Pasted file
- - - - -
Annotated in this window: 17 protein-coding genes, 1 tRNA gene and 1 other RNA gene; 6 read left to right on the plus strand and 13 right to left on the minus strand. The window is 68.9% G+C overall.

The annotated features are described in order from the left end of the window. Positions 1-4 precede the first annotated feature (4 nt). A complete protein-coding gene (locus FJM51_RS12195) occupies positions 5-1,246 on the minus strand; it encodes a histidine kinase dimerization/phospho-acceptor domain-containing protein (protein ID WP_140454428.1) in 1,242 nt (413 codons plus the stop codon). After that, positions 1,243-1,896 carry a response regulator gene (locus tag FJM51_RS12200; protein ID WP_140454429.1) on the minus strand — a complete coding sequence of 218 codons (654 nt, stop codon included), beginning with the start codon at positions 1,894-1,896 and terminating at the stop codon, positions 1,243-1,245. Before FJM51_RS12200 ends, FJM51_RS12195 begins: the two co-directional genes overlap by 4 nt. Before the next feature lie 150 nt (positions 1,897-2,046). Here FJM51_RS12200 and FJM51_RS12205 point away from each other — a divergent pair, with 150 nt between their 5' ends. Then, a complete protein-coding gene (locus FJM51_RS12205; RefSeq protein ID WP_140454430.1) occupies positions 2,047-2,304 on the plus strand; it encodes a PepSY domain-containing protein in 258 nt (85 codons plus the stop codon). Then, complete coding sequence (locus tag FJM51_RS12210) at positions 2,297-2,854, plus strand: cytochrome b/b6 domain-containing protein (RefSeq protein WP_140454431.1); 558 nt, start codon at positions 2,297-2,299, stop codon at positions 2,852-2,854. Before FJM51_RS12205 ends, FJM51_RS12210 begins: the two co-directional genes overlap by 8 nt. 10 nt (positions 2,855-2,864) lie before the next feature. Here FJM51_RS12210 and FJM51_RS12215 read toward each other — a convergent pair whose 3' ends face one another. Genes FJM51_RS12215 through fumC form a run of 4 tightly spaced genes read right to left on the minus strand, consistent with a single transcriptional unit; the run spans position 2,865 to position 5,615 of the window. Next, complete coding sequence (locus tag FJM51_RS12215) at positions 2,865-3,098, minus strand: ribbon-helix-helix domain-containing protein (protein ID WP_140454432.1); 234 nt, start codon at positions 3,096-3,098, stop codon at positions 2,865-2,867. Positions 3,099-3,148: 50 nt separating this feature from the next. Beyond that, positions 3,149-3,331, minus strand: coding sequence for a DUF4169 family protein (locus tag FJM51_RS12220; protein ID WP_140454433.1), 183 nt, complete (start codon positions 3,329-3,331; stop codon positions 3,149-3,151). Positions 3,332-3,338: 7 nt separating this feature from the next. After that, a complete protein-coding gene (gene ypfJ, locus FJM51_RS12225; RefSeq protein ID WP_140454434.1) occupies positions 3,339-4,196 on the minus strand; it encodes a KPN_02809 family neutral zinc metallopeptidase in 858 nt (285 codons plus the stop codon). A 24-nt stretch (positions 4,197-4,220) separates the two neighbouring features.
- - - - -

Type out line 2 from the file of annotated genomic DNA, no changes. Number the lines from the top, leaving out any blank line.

The annotated features are described in order from the left end of the window. Positions 1-4 precede the first annotated feature (4 nt). A complete protein-coding gene (locus FJM51_RS12195) occupies positions 5-1,246 on the minus strand; it encodes a histidine kinase dimerization/phospho-acceptor domain-containing protein (protein ID WP_140454428.1) in 1,242 nt (413 codons plus the stop codon). After that, positions 1,243-1,896 carry a response regulator gene (locus tag FJM51_RS12200; protein ID WP_140454429.1) on the minus strand — a complete coding sequence of 218 codons (654 nt, stop codon included), beginning with the start codon at positions 1,894-1,896 and terminating at the stop codon, positions 1,243-1,245. Before FJM51_RS12200 ends, FJM51_RS12195 begins: the two co-directional genes overlap by 4 nt. Before the next feature lie 150 nt (positions 1,897-2,046). Here FJM51_RS12200 and FJM51_RS12205 point away from each other — a divergent pair, with 150 nt between their 5' ends. Then, a complete protein-coding gene (locus FJM51_RS12205; RefSeq protein ID WP_140454430.1) occupies positions 2,047-2,304 on the plus strand; it encodes a PepSY domain-containing protein in 258 nt (85 codons plus the stop codon). Then, complete coding sequence (locus tag FJM51_RS12210) at positions 2,297-2,854, plus strand: cytochrome b/b6 domain-containing protein (RefSeq protein WP_140454431.1); 558 nt, start codon at positions 2,297-2,299, stop codon at positions 2,852-2,854. Before FJM51_RS12205 ends, FJM51_RS12210 begins: the two co-directional genes overlap by 8 nt. 10 nt (positions 2,855-2,864) lie before the next feature. Here FJM51_RS12210 and FJM51_RS12215 read toward each other — a convergent pair whose 3' ends face one another. Genes FJM51_RS12215 through fumC form a run of 4 tightly spaced genes read right to left on the minus strand, consistent with a single transcriptional unit; the run spans position 2,865 to position 5,615 of the window. Next, complete coding sequence (locus tag FJM51_RS12215) at positions 2,865-3,098, minus strand: ribbon-helix-helix domain-containing protein (protein ID WP_140454432.1); 234 nt, start codon at positions 3,096-3,098, stop codon at positions 2,865-2,867. Positions 3,099-3,148: 50 nt separating this feature from the next. Beyond that, positions 3,149-3,331, minus strand: coding sequence for a DUF4169 family protein (locus tag FJM51_RS12220; protein ID WP_140454433.1), 183 nt, complete (start codon positions 3,329-3,331; stop codon positions 3,149-3,151). Positions 3,332-3,338: 7 nt separating this feature from the next. After that, a complete protein-coding gene (gene ypfJ, locus FJM51_RS12225; RefSeq protein ID WP_140454434.1) occupies positions 3,339-4,196 on the minus strand; it encodes a KPN_02809 family neutral zinc metallopeptidase in 858 nt (285 codons plus the stop codon). A 24-nt stretch (positions 4,197-4,220) separates the two neighbouring features.